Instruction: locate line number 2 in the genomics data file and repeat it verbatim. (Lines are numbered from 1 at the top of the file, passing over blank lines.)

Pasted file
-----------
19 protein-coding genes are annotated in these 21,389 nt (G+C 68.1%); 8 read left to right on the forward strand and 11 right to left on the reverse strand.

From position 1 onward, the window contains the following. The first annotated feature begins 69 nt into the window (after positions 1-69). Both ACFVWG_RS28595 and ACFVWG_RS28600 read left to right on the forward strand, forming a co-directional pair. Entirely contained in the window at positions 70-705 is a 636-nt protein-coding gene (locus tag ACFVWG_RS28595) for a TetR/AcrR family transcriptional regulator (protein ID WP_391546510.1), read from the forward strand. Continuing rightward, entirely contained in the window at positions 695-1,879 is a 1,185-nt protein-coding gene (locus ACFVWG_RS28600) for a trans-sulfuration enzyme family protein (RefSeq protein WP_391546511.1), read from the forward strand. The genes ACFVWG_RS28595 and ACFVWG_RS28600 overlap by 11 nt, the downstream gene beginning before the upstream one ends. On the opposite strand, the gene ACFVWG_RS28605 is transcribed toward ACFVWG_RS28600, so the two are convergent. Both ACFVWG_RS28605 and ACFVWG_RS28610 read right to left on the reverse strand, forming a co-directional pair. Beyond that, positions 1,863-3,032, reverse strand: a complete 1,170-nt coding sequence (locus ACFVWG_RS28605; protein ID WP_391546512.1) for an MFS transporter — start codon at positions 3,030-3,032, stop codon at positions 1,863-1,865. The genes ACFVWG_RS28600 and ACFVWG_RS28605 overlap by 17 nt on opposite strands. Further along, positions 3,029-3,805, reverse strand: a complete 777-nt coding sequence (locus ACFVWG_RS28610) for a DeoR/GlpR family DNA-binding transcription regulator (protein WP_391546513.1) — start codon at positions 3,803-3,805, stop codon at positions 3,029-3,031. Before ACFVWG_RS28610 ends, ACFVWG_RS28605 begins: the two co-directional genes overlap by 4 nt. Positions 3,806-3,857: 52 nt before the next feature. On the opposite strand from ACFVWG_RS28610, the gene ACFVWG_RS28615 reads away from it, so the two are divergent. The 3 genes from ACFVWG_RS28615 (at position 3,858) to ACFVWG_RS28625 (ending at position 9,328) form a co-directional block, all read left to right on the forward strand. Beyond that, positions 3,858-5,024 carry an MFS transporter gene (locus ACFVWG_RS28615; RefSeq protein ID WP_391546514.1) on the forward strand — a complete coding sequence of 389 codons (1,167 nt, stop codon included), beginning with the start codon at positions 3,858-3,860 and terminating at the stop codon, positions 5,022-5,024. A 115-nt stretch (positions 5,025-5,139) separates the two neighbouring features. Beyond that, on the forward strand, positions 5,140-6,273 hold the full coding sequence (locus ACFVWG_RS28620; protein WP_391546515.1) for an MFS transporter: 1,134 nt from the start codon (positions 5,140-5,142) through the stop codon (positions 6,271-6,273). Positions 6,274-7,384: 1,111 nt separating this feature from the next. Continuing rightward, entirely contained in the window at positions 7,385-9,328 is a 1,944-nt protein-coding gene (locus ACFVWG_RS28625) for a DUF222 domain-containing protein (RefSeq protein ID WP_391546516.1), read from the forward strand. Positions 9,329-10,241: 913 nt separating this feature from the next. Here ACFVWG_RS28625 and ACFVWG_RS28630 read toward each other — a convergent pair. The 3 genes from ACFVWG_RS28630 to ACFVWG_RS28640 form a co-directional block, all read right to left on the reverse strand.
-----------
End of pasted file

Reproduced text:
From position 1 onward, the window contains the following. The first annotated feature begins 69 nt into the window (after positions 1-69). Both ACFVWG_RS28595 and ACFVWG_RS28600 read left to right on the forward strand, forming a co-directional pair. Entirely contained in the window at positions 70-705 is a 636-nt protein-coding gene (locus tag ACFVWG_RS28595) for a TetR/AcrR family transcriptional regulator (protein ID WP_391546510.1), read from the forward strand. Continuing rightward, entirely contained in the window at positions 695-1,879 is a 1,185-nt protein-coding gene (locus ACFVWG_RS28600) for a trans-sulfuration enzyme family protein (RefSeq protein WP_391546511.1), read from the forward strand. The genes ACFVWG_RS28595 and ACFVWG_RS28600 overlap by 11 nt, the downstream gene beginning before the upstream one ends. On the opposite strand, the gene ACFVWG_RS28605 is transcribed toward ACFVWG_RS28600, so the two are convergent. Both ACFVWG_RS28605 and ACFVWG_RS28610 read right to left on the reverse strand, forming a co-directional pair. Beyond that, positions 1,863-3,032, reverse strand: a complete 1,170-nt coding sequence (locus ACFVWG_RS28605; protein ID WP_391546512.1) for an MFS transporter — start codon at positions 3,030-3,032, stop codon at positions 1,863-1,865. The genes ACFVWG_RS28600 and ACFVWG_RS28605 overlap by 17 nt on opposite strands. Further along, positions 3,029-3,805, reverse strand: a complete 777-nt coding sequence (locus ACFVWG_RS28610) for a DeoR/GlpR family DNA-binding transcription regulator (protein WP_391546513.1) — start codon at positions 3,803-3,805, stop codon at positions 3,029-3,031. Before ACFVWG_RS28610 ends, ACFVWG_RS28605 begins: the two co-directional genes overlap by 4 nt. Positions 3,806-3,857: 52 nt before the next feature. On the opposite strand from ACFVWG_RS28610, the gene ACFVWG_RS28615 reads away from it, so the two are divergent. The 3 genes from ACFVWG_RS28615 (at position 3,858) to ACFVWG_RS28625 (ending at position 9,328) form a co-directional block, all read left to right on the forward strand. Beyond that, positions 3,858-5,024 carry an MFS transporter gene (locus ACFVWG_RS28615; RefSeq protein ID WP_391546514.1) on the forward strand — a complete coding sequence of 389 codons (1,167 nt, stop codon included), beginning with the start codon at positions 3,858-3,860 and terminating at the stop codon, positions 5,022-5,024. A 115-nt stretch (positions 5,025-5,139) separates the two neighbouring features. Beyond that, on the forward strand, positions 5,140-6,273 hold the full coding sequence (locus ACFVWG_RS28620; protein WP_391546515.1) for an MFS transporter: 1,134 nt from the start codon (positions 5,140-5,142) through the stop codon (positions 6,271-6,273). Positions 6,274-7,384: 1,111 nt separating this feature from the next. Continuing rightward, entirely contained in the window at positions 7,385-9,328 is a 1,944-nt protein-coding gene (locus ACFVWG_RS28625) for a DUF222 domain-containing protein (RefSeq protein ID WP_391546516.1), read from the forward strand. Positions 9,329-10,241: 913 nt separating this feature from the next. Here ACFVWG_RS28625 and ACFVWG_RS28630 read toward each other — a convergent pair. The 3 genes from ACFVWG_RS28630 to ACFVWG_RS28640 form a co-directional block, all read right to left on the reverse strand.